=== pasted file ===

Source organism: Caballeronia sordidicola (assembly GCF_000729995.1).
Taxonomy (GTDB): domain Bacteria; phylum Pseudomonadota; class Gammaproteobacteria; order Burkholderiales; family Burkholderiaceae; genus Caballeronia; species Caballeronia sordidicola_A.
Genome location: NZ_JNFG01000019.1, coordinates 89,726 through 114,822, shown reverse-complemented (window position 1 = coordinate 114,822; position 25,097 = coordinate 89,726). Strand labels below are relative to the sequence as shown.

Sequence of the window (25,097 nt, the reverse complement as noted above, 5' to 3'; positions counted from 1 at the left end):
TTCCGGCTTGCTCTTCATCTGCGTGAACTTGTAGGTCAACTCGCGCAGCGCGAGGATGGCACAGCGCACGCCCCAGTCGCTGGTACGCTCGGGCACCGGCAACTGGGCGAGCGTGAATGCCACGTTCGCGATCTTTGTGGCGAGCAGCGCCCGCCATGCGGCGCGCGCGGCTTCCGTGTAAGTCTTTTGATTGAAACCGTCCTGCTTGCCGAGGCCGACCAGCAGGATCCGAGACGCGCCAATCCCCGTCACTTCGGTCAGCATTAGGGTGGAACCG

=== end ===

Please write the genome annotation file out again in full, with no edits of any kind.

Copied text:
Source organism: Caballeronia sordidicola (assembly GCF_000729995.1).
Taxonomy (GTDB): domain Bacteria; phylum Pseudomonadota; class Gammaproteobacteria; order Burkholderiales; family Burkholderiaceae; genus Caballeronia; species Caballeronia sordidicola_A.
Genome location: NZ_JNFG01000019.1, coordinates 89,726 through 114,822, shown reverse-complemented (window position 1 = coordinate 114,822; position 25,097 = coordinate 89,726). Strand labels below are relative to the sequence as shown.

Sequence of the window (25,097 nt, the reverse complement as noted above, 5' to 3'; positions counted from 1 at the left end):
TTCCGGCTTGCTCTTCATCTGCGTGAACTTGTAGGTCAACTCGCGCAGCGCGAGGATGGCACAGCGCACGCCCCAGTCGCTGGTACGCTCGGGCACCGGCAACTGGGCGAGCGTGAATGCCACGTTCGCGATCTTTGTGGCGAGCAGCGCCCGCCATGCGGCGCGCGCGGCTTCCGTGTAAGTCTTTTGATTGAAACCGTCCTGCTTGCCGAGGCCGACCAGCAGGATCCGAGACGCGCCAATCCCCGTCACTTCGGTCAGCATTAGGGTGGAACCG